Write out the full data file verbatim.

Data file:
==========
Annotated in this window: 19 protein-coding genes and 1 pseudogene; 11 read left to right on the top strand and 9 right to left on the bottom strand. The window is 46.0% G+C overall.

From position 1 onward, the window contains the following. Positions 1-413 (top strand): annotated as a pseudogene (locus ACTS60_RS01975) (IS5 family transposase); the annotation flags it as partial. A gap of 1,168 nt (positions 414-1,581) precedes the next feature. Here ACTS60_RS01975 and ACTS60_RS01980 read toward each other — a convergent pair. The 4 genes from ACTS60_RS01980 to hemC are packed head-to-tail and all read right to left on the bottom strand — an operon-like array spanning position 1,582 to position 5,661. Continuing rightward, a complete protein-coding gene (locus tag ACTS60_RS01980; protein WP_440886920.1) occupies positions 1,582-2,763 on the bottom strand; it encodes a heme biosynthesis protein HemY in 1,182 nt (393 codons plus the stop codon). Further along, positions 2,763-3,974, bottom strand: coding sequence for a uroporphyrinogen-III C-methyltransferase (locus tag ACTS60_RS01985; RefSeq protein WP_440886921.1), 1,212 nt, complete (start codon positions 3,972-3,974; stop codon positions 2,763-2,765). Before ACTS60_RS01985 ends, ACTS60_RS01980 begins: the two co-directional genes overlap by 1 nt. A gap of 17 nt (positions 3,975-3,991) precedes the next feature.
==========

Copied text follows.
Annotated in this window: 19 protein-coding genes and 1 pseudogene; 11 read left to right on the top strand and 9 right to left on the bottom strand. The window is 46.0% G+C overall.

From position 1 onward, the window contains the following. Positions 1-413 (top strand): annotated as a pseudogene (locus ACTS60_RS01975) (IS5 family transposase); the annotation flags it as partial. A gap of 1,168 nt (positions 414-1,581) precedes the next feature. Here ACTS60_RS01975 and ACTS60_RS01980 read toward each other — a convergent pair. The 4 genes from ACTS60_RS01980 to hemC are packed head-to-tail and all read right to left on the bottom strand — an operon-like array spanning position 1,582 to position 5,661. Continuing rightward, a complete protein-coding gene (locus tag ACTS60_RS01980; protein WP_440886920.1) occupies positions 1,582-2,763 on the bottom strand; it encodes a heme biosynthesis protein HemY in 1,182 nt (393 codons plus the stop codon). Further along, positions 2,763-3,974, bottom strand: coding sequence for a uroporphyrinogen-III C-methyltransferase (locus tag ACTS60_RS01985; RefSeq protein WP_440886921.1), 1,212 nt, complete (start codon positions 3,972-3,974; stop codon positions 2,763-2,765). Before ACTS60_RS01985 ends, ACTS60_RS01980 begins: the two co-directional genes overlap by 1 nt. A gap of 17 nt (positions 3,975-3,991) precedes the next feature.